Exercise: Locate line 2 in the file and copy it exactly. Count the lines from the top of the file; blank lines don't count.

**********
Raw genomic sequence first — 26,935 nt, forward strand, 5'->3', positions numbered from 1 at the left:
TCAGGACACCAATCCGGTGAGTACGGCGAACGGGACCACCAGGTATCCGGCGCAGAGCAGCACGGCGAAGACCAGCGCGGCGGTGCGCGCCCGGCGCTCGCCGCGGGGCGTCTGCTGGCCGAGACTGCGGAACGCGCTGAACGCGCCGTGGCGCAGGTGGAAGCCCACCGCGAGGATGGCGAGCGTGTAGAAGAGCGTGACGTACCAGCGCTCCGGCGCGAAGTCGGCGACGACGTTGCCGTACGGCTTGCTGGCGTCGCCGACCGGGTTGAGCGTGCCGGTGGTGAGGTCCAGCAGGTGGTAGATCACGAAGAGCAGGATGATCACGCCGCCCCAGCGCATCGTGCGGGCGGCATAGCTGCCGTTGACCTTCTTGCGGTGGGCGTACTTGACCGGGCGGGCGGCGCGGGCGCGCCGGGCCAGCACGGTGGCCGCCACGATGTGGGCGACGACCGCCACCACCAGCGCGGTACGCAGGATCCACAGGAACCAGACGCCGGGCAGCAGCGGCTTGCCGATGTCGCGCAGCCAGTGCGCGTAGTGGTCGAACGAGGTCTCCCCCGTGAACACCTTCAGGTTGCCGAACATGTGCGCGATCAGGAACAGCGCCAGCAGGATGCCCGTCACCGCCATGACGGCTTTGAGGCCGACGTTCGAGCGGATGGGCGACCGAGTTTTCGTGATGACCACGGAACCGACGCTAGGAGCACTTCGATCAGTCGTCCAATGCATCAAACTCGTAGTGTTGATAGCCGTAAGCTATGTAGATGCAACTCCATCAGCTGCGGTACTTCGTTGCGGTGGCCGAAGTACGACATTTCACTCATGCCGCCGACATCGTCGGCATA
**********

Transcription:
TCAGGACACCAATCCGGTGAGTACGGCGAACGGGACCACCAGGTATCCGGCGCAGAGCAGCACGGCGAAGACCAGCGCGGCGGTGCGCGCCCGGCGCTCGCCGCGGGGCGTCTGCTGGCCGAGACTGCGGAACGCGCTGAACGCGCCGTGGCGCAGGTGGAAGCCCACCGCGAGGATGGCGAGCGTGTAGAAGAGCGTGACGTACCAGCGCTCCGGCGCGAAGTCGGCGACGACGTTGCCGTACGGCTTGCTGGCGTCGCCGACCGGGTTGAGCGTGCCGGTGGTGAGGTCCAGCAGGTGGTAGATCACGAAGAGCAGGATGATCACGCCGCCCCAGCGCATCGTGCGGGCGGCATAGCTGCCGTTGACCTTCTTGCGGTGGGCGTACTTGACCGGGCGGGCGGCGCGGGCGCGCCGGGCCAGCACGGTGGCCGCCACGATGTGGGCGACGACCGCCACCACCAGCGCGGTACGCAGGATCCACAGGAACCAGACGCCGGGCAGCAGCGGCTTGCCGATGTCGCGCAGCCAGTGCGCGTAGTGGTCGAACGAGGTCTCCCCCGTGAACACCTTCAGGTTGCCGAACATGTGCGCGATCAGGAACAGCGCCAGCAGGATGCCCGTCACCGCCATGACGGCTTTGAGGCCGACGTTCGAGCGGATGGGCGACCGAGTTTTCGTGATGACCACGGAACCGACGCTAGGAGCACTTCGATCAGTCGTCCAATGCATCAAACTCGTAGTGTTGATAGCCGTAAGCTATGTAGATGCAACTCCATCAGCTGCGGTACTTCGTTGCGGTGGCCGAAGTACGACATTTCACTCATGCCGCCGACATCGTCGGCATA